More than 90% Gen Z founders who ultimately raise venture capital will eventually find themselves with two weeks of cash in the bank at some point in their startup’s existence. For most startups, their largest expense is payroll and it is a payment that is generally due every two weeks here in the United States, hence the two week mark is perhaps the most memorable for most entrepreneurs of any generation. What no one tells you is what you should do when you find yourself in this situation. That is about to change.
Step One: The first thing you’re not going to want to hear is that you need to terminate everyone (even yourself) right now. Don’t wait two weeks and then fire everyone — do it right now. Depending on your size and stage, two weeks of payroll could be a real number — enough money to help you get to the next place you need to be. Once you hit the two week mark the ONLY reason you’re not breaking the news to your staff is your ego. No one likes to fail and a failure that involves millions of dollars and the lives of your employees and their families is even worse.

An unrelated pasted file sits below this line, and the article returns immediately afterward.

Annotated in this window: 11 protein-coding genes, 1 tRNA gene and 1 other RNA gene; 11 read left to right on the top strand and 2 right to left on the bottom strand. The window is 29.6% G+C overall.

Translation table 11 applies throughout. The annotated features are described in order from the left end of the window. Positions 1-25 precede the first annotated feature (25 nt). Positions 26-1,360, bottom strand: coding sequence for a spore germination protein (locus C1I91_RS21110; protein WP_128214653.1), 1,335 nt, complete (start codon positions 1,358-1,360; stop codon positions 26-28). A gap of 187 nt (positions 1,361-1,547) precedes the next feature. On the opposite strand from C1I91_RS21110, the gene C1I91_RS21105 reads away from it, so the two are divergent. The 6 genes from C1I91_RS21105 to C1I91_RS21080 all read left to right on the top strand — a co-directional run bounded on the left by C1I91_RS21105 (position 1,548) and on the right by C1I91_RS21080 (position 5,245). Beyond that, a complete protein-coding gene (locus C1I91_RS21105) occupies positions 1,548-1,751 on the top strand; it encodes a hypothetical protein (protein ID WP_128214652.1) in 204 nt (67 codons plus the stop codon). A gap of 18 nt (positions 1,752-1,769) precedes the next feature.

Step Two: Talk to a bankruptcy lawyer. If you’re down to two weeks of cash, your company may not be bankrupt, but you are insolvent. Previously your obligations were to your shareholders — at some point your obligations will shift to your creditors and your employees. You might be violating your fiduciary duty by even paying your outstanding bills — don’t do anything before you talk to a lawyer.
Step Three: Make sure you fired everyone. Did you not fire everyone? Do it right now. Seriously, don’t wait, there is no reason to wait. If you end up raising that extra million dollars you can rehire anyone you need to rehire. Waiting will reduce the chances you’ll be able to save your startup.
Step Four: No seriously, fire EVERYONE. I know you thought those guys were irreplaceable, but you’ve got to fire everyone. I’m not kidding.
Step Five: I’m not fucking kidding. You have to fire everyone. You’re not doing anyone a favor by delaying. Do your fucking job.
Step Six: Meet with the bankruptcy lawyer. No seriously, schedule a meeting right now.
Step Seven: Think about your business as a set of assets. Think about what exists today, not what you could build tomorrow. What is it worth as it sits? That is now the new valuation. Begin talking to investors about investing in those assets as a NEW business opportunity. Raise capital and exploit this new opportunity. Let go of the past.
About The Author
Alexander Muse is a serial entrepreneur, author of the StartupMuse and Sous Vide Science, contributor to Forbes and managing partner of Sumo. Check out his podcast on iTunes. You can connect with him on Twitter, Facebook, LinkedIn and Instagram.